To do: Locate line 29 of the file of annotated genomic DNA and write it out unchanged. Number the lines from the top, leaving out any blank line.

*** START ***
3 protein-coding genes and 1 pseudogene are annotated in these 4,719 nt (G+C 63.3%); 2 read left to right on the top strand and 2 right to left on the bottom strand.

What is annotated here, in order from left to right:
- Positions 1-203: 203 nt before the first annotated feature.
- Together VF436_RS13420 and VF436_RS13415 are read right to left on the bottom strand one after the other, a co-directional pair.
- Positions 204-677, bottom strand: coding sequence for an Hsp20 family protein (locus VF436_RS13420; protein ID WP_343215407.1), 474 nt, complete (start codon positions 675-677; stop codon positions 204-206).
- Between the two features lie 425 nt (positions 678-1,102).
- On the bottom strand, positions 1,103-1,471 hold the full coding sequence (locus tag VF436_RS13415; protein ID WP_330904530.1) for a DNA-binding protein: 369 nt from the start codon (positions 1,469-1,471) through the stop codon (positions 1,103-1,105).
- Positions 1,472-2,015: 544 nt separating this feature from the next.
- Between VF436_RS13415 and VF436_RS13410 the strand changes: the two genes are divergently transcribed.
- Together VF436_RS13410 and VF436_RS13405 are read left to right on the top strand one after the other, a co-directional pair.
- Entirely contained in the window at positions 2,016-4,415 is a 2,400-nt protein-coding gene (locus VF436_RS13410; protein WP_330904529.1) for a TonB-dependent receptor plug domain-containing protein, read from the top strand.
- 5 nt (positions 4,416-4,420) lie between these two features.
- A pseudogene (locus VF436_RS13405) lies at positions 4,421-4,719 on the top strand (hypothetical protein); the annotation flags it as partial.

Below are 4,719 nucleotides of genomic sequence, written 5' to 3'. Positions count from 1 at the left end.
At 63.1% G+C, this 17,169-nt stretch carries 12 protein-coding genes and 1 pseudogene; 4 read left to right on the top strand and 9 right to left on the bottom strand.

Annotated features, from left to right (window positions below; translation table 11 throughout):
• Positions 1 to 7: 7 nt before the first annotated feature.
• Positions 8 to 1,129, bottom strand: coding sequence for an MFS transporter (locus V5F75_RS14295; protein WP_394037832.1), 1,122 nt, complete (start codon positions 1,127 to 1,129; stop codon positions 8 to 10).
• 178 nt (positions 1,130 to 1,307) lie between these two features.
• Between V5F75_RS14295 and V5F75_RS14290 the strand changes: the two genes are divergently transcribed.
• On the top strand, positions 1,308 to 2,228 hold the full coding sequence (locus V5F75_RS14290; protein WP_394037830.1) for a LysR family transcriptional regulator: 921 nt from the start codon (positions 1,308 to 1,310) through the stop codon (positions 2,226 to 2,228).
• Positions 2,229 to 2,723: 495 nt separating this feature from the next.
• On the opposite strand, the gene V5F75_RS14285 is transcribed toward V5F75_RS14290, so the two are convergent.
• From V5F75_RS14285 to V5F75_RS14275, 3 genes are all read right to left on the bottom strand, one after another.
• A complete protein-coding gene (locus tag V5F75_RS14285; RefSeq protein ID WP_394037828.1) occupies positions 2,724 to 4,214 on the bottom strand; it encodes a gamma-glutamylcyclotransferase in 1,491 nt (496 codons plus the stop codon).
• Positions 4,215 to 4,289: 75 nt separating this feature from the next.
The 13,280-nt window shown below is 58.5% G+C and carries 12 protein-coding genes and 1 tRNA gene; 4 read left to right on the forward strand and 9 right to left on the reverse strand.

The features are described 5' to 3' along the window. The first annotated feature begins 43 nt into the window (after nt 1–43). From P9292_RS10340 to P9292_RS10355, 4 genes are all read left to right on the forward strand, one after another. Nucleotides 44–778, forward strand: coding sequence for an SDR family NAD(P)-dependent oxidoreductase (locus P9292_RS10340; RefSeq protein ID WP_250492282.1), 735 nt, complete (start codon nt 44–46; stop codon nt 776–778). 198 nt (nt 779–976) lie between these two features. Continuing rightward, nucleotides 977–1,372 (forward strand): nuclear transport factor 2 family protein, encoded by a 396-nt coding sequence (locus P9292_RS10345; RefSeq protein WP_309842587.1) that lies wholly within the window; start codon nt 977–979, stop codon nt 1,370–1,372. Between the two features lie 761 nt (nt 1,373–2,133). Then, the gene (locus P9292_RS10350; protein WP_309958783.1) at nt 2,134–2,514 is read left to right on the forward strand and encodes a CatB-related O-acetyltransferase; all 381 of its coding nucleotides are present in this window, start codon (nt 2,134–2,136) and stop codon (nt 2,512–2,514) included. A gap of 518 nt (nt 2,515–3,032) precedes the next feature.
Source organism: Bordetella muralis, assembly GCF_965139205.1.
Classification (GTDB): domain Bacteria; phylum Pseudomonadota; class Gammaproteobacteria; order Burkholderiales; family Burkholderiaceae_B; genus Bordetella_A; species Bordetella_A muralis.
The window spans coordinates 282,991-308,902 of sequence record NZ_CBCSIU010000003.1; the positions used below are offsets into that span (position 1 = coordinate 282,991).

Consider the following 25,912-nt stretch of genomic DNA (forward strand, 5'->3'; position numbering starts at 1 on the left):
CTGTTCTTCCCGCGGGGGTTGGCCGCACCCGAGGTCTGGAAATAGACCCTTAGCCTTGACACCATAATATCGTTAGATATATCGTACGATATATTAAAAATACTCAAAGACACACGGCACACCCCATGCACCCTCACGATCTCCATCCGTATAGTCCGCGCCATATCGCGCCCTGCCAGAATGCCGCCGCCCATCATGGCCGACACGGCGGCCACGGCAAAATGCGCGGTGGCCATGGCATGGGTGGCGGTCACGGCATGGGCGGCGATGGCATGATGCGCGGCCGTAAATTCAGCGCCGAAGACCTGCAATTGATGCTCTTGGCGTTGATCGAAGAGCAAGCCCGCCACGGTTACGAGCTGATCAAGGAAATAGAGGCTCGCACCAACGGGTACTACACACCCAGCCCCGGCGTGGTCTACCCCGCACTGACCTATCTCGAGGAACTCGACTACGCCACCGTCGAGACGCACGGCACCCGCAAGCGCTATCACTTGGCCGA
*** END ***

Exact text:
Source organism: Bordetella muralis, assembly GCF_965139205.1.